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Does It Matter Which Bible We Use?

The Old Testament was written in the language of its writers, which was Hebrew, and the New Testament was written in the language of its writers — or at least the dominant language of commerce and culture — which was Greek. The Bibles we read are translations of those languages into the English language. 

So every Bible is, by necessity, a translation.

As with any translation from one language to another, there is often some freedom in regard to the most appropriate word or phrase that can be used to convey the actual Greek or Hebrew word.

Further, a language such as English is in constant flux. We use different words, or give different meanings to words, all the time.

This raises an important question: Does it matter which Bible we use?

Yes, it does.

In the days of King James, they used words like “thee” and “thou.” That was contemporary for them. We don’t speak that way anymore, so the King James translation, while beautiful, is not as easily understood as a more “modern” translation.

By modern, I mean newer translations from trained teams of linguists which better capture the original meaning of the Hebrew and Greek manuscripts in light of the ever-changing dynamics of modern language. 

Why would you use a translation that is so dated you need to offer a translation of the translation?

Those who treat the King James edition as sacred, as if the Apostle Paul himself spoke King James English, fail to understand the nature of a translation.

There is nothing more sacred about that translation than any other, and if its language is so cumbersome to modern ears that it becomes an impediment, then it makes no sense to continue using it.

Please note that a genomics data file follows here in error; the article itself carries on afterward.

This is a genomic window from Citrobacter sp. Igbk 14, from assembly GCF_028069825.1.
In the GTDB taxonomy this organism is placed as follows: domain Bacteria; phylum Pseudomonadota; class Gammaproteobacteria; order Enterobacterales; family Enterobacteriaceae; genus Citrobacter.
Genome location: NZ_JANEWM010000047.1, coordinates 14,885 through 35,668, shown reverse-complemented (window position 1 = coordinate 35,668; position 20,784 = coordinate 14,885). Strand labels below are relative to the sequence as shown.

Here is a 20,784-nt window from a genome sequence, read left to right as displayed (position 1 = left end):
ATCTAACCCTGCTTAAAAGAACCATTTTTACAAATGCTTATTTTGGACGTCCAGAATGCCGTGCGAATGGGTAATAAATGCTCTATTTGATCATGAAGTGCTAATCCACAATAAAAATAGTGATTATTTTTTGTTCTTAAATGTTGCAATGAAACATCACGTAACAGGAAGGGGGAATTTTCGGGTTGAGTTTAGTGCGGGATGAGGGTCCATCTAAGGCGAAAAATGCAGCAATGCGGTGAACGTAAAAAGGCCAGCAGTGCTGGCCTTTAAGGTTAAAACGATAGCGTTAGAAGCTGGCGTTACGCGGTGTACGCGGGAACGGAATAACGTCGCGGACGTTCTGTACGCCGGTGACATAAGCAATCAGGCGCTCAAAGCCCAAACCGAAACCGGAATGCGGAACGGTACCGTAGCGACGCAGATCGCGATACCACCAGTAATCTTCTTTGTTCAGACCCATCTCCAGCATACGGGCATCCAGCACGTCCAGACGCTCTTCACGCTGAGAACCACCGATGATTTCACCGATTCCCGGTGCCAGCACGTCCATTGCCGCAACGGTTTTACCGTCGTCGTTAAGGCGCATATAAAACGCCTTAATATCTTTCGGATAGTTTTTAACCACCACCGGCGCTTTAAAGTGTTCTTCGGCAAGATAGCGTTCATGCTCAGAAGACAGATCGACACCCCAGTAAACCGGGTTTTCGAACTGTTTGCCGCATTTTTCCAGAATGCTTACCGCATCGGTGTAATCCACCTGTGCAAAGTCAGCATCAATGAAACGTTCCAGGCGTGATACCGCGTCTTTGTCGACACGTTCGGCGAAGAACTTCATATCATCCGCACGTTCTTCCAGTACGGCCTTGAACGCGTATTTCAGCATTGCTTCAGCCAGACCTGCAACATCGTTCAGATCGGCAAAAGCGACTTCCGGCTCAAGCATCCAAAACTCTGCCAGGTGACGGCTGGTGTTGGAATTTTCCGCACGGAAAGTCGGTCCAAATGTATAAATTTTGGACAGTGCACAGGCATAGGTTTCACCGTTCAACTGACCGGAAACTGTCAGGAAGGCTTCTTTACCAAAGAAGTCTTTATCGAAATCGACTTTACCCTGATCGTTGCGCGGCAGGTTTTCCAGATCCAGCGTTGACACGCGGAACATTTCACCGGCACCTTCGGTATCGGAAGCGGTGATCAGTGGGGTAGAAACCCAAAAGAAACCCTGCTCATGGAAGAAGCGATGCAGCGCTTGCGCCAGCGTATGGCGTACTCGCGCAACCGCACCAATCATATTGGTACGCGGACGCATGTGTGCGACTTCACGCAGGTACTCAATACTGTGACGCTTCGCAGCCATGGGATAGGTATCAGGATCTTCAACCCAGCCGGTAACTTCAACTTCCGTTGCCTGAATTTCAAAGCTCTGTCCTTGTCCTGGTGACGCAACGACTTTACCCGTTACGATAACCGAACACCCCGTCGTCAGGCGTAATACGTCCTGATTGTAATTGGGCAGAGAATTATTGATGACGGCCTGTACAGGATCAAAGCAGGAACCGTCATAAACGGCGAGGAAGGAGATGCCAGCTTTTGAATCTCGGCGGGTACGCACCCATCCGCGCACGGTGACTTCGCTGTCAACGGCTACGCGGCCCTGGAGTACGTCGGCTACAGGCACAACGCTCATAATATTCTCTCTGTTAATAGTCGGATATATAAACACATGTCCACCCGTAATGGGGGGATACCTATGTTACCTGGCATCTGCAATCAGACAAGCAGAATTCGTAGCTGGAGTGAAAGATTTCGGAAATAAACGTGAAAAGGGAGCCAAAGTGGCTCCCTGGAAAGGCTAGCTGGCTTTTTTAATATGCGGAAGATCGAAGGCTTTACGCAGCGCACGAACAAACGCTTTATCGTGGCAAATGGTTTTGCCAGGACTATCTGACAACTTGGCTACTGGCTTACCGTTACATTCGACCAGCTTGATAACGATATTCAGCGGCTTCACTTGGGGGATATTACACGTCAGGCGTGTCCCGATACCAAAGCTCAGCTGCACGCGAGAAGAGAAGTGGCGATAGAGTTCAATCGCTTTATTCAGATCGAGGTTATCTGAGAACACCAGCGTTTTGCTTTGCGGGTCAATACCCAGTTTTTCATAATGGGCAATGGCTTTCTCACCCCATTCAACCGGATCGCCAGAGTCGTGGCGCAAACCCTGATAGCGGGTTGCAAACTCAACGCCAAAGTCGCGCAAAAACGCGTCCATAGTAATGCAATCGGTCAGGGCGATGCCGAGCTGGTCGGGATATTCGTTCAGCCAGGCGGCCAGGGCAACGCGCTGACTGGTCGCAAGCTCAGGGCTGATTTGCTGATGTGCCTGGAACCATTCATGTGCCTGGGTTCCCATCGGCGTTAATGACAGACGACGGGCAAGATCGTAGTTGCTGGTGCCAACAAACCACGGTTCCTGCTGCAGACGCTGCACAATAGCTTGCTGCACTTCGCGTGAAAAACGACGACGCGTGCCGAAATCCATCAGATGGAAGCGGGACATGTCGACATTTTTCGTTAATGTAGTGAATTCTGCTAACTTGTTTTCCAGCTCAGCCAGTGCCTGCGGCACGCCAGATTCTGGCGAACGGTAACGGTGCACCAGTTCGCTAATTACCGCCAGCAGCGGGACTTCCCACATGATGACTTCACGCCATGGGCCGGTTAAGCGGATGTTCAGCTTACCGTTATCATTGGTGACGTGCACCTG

As for the many newer translations that exist, I have long enjoyed the New International Version (NIV). I was not as much a fan of the subsequent TNIV; the degree of gender neutrality was not only unnecessary, but often did violence to the clear intent of the original text. But the original NIV was one of the better translations of our generation. 

Another good translation, even newer than the NIV, is the New Living Translation (NLT), a work that took a popular paraphrase (the Living Bible) and brought it to translation status while keeping the easy reading that paraphrases tend to provide. I find myself using the NLT more than the NIV of late in my teaching because I find some of the language of the NIV sounding a bit dated to my ears.

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James Emery White is the founding and senior pastor of Mecklenburg Community Church in Charlotte, NC, and the ranked adjunct professor of theology and culture at Gordon-Conwell Theological Seminary, where he also served as their fourth president. His newest book, Christianity for People Who Aren’t Christians: Uncommon Answers to Common Questions, is now available on Amazon or at your favorite bookseller. To enjoy a free subscription to the Church & Culture blog, visit ChurchAndCulture.org, where you can view past blogs in our archive and read the latest church and culture news from around the world. Follow Dr. White on Twitter, Facebook and Instagram.